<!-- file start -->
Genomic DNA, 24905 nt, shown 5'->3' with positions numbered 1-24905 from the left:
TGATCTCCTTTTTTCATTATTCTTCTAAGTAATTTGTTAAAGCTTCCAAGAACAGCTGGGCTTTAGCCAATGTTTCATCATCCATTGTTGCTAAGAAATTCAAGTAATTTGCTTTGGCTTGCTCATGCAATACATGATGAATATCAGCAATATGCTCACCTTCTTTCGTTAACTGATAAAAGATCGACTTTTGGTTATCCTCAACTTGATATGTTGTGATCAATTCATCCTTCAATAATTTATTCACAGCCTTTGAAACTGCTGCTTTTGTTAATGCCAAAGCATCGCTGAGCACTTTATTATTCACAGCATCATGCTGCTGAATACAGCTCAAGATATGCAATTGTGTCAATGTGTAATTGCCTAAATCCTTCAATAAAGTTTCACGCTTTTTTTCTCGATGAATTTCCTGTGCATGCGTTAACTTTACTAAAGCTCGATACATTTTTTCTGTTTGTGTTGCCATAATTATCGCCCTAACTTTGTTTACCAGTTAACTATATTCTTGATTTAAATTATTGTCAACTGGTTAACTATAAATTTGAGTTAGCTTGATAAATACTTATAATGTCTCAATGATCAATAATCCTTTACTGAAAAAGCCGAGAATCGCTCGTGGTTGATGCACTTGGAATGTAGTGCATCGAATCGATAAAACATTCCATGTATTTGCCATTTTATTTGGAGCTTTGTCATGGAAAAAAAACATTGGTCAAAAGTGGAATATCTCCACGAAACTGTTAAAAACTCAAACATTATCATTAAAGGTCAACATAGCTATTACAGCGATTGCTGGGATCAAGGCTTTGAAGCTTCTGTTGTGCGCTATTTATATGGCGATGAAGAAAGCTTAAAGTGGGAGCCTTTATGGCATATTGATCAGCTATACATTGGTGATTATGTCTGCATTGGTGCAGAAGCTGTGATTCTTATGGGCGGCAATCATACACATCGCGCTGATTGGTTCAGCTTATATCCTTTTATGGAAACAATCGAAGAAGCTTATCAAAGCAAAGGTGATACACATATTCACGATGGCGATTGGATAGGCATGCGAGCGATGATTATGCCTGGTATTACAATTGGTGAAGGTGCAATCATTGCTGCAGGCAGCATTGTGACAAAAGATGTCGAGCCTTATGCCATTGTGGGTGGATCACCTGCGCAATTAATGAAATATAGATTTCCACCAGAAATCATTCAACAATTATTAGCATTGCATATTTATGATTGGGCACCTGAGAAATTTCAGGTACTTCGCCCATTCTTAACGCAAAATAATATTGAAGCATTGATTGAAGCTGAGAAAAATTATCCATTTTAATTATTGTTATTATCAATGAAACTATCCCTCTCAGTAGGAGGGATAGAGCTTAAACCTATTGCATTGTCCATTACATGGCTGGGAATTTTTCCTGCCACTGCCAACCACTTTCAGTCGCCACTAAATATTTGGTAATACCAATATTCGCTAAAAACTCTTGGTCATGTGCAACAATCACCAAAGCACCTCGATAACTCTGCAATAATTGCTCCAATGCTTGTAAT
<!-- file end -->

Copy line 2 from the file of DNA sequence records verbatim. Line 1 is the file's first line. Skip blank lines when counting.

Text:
TGATCTCCTTTTTTCATTATTCTTCTAAGTAATTTGTTAAAGCTTCCAAGAACAGCTGGGCTTTAGCCAATGTTTCATCATCCATTGTTGCTAAGAAATTCAAGTAATTTGCTTTGGCTTGCTCATGCAATACATGATGAATATCAGCAATATGCTCACCTTCTTTCGTTAACTGATAAAAGATCGACTTTTGGTTATCCTCAACTTGATATGTTGTGATCAATTCATCCTTCAATAATTTATTCACAGCCTTTGAAACTGCTGCTTTTGTTAATGCCAAAGCATCGCTGAGCACTTTATTATTCACAGCATCATGCTGCTGAATACAGCTCAAGATATGCAATTGTGTCAATGTGTAATTGCCTAAATCCTTCAATAAAGTTTCACGCTTTTTTTCTCGATGAATTTCCTGTGCATGCGTTAACTTTACTAAAGCTCGATACATTTTTTCTGTTTGTGTTGCCATAATTATCGCCCTAACTTTGTTTACCAGTTAACTATATTCTTGATTTAAATTATTGTCAACTGGTTAACTATAAATTTGAGTTAGCTTGATAAATACTTATAATGTCTCAATGATCAATAATCCTTTACTGAAAAAGCCGAGAATCGCTCGTGGTTGATGCACTTGGAATGTAGTGCATCGAATCGATAAAACATTCCATGTATTTGCCATTTTATTTGGAGCTTTGTCATGGAAAAAAAACATTGGTCAAAAGTGGAATATCTCCACGAAACTGTTAAAAACTCAAACATTATCATTAAAGGTCAACATAGCTATTACAGCGATTGCTGGGATCAAGGCTTTGAAGCTTCTGTTGTGCGCTATTTATATGGCGATGAAGAAAGCTTAAAGTGGGAGCCTTTATGGCATATTGATCAGCTATACATTGGTGATTATGTCTGCATTGGTGCAGAAGCTGTGATTCTTATGGGCGGCAATCATACACATCGCGCTGATTGGTTCAGCTTATATCCTTTTATGGAAACAATCGAAGAAGCTTATCAAAGCAAAGGTGATACACATATTCACGATGGCGATTGGATAGGCATGCGAGCGATGATTATGCCTGGTATTACAATTGGTGAAGGTGCAATCATTGCTGCAGGCAGCATTGTGACAAAAGATGTCGAGCCTTATGCCATTGTGGGTGGATCACCTGCGCAATTAATGAAATATAGATTTCCACCAGAAATCATTCAACAATTATTAGCATTGCATATTTATGATTGGGCACCTGAGAAATTTCAGGTACTTCGCCCATTCTTAACGCAAAATAATATTGAAGCATTGATTGAAGCTGAGAAAAATTATCCATTTTAATTATTGTTATTATCAATGAAACTATCCCTCTCAGTAGGAGGGATAGAGCTTAAACCTATTGCATTGTCCATTACATGGCTGGGAATTTTTCCTGCCACTGCCAACCACTTTCAGTCGCCACTAAATATTTGGTAATACCAATATTCGCTAAAAACTCTTGGTCATGTGCAACAATCACCAAAGCACCTCGATAACTCTGCAATAATTGCTCCAATGCTTGTAAT